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  1. #1
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    Edge 510 vs 500 after price drop, and what about Garmin Oregon for mtb?

    After a month with my Edge 200 (and a few mtbr posts stating my views that it is more than adequate), I've done an about-face and come to the conclusion that I do want a gps w/ 1 second recording; a close review of a couple of my tracks indicated a lot of zig-zagging and straight lines between points. So the 200 has gone back. When I returned it, I initially thought I'd get the 510, but now that I'm shopping around, I'm noticing that the price of the 500 has dropped to $199 all over the place, making the price difference $130, where it was only about $70 when I bought my 200.

    My uses: principally, just tracking and real time data for road and mtb rides (which is why I thought the 200 would be fine). I don't use cadence or HRM, so I'm not even considering the bundled prices. I don't need mapping -- I usually only ride places I know (or with someone who does know the area), and I have my smartphone on me at all times in the rare event I've needed navigation.

    Thoughts on the 510 -- touch screen and apparently improved interface is a good thing. Live transmission of rides probably just a (admittedly cool) gimmick I'll use from time to time. Wireless transmission of ride data to Garmin a plus, but you have to plug it in to charge anyway, and to get the data into Strava, so not a big deal. Russian satellite communications a plus, I suppose, although there aren't a lot of trees here in Utah, so I don't anticipate a lot of tracking issues (as long as the dumb thing is recording every second!). Bigger form a bit of a drawback, as well as the added cost if I do an endo and smash the screen on some rocks or break a mount or something like that. Plus, more gimmicks can also mean more bugs, particularly annoying if I'm not using the features anyway.

    500 -- seems dangerously close to its end of life, based on how long it has been out, the introduction of the 510 does, the fact that no brick-and-mortar retailers seem to have them in stock (REI and Performance, at least, have the 500 on-line only, while they have lots of 200's and 510's in their stores), and the price point being dropped significantly -- feels like a soft closeout to me. I don't want an unsupported device (I've been there before, and it is frustrating!). GLONASS notwithstanding, I'd expect the 500 should be as accurate as the 510 for my rides. I won't even use all the features of the 500, let alone the 510 -- I'd be more than happy w/ the 200 if it had 1 second recording intervals. I just really want speed, mileage, average speed, and ride time for 95% of my rides. Temp and elevation gain are nice pluses, but only something I'd check once or twice a ride (and the accuracy is apparently not great for those functions on either unit, anyway). Form of the 500 is plenty big for my needs.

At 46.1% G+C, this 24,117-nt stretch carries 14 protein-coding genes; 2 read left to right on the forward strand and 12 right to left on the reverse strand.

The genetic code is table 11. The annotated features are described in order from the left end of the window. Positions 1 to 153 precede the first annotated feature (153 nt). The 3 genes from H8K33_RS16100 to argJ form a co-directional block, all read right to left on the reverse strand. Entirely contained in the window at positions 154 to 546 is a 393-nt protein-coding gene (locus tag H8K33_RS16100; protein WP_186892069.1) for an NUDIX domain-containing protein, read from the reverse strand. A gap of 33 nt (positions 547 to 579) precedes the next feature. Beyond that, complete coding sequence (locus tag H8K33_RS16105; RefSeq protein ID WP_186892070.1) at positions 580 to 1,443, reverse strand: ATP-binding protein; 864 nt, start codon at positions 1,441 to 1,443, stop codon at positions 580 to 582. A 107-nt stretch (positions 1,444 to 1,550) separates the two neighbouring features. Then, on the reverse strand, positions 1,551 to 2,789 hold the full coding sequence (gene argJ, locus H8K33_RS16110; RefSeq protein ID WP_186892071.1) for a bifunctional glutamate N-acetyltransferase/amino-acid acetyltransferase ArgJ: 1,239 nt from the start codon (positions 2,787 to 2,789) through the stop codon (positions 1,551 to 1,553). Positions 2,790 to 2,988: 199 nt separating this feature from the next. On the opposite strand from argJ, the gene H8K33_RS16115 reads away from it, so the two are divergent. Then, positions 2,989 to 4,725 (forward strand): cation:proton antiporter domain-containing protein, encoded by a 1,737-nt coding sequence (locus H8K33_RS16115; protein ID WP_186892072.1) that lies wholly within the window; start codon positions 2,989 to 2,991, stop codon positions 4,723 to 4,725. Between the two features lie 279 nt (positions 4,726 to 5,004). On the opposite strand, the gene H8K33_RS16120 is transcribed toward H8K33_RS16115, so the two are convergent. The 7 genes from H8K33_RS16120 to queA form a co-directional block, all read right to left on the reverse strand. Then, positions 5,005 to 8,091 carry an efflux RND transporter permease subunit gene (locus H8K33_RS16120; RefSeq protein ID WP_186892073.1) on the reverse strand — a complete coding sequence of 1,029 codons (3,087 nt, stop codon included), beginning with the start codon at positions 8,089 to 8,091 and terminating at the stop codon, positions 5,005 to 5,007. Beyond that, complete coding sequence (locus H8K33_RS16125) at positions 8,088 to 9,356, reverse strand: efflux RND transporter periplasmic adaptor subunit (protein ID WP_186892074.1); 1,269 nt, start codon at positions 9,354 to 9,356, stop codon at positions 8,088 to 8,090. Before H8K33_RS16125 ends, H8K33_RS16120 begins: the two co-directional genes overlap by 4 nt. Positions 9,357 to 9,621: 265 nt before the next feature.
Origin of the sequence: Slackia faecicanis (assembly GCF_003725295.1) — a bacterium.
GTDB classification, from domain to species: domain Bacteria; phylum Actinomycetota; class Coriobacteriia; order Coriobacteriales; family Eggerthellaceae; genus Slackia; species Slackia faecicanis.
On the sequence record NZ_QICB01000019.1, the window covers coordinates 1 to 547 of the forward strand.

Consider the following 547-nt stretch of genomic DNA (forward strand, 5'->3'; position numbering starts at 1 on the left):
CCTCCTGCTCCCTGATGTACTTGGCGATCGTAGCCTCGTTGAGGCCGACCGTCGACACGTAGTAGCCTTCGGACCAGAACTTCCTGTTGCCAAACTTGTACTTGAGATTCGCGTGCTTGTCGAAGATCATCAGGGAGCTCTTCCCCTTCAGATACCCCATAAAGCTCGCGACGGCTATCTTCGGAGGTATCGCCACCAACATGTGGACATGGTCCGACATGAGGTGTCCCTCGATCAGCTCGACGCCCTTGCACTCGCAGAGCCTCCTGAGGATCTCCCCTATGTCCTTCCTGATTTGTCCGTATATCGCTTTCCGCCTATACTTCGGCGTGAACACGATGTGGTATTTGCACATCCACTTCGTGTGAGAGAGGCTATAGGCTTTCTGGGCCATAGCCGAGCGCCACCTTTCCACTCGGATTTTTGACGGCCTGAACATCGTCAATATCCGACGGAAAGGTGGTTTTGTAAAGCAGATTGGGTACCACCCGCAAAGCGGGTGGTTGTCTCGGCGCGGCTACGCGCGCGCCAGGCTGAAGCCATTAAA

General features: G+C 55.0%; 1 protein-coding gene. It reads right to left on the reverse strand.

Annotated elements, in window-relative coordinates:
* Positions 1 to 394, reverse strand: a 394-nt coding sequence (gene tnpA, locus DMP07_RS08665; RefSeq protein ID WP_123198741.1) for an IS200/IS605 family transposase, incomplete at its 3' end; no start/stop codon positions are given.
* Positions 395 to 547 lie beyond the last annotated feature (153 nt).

So what say you? Is the 500 close to being defunct? Are the 510's limited (for my uses) improvements and the fact that the 510 is new justify spending 60% more on it? $130 won't kill me either way, but $$ is $$.

    Note -- As I continue to mull this over (slow day at the office ...), I also wonder how useful a unit like the Oregon is for cycling. Particularly, for displaying real-time speed and information while mounted on the bars, and also being able to upload info I want to Garmin connect and/or Strava. Because I could use an Oregon for hiking as well, killing the proverbial 2 birds with one stone in making my purchase.
    '11 Specialized Enduro Expert for the trails
    '13 Felt Z4 for the road

  2. #2
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    I had a 200, then went looking for something more accurate. I ended up picking the 510 over the 500 and I'm glad I did. I like the 510 a lot, and it's MUCH more accurate. I like the LiveTrack. I have a couple people watch my rides remotely when I'm riding along just in case.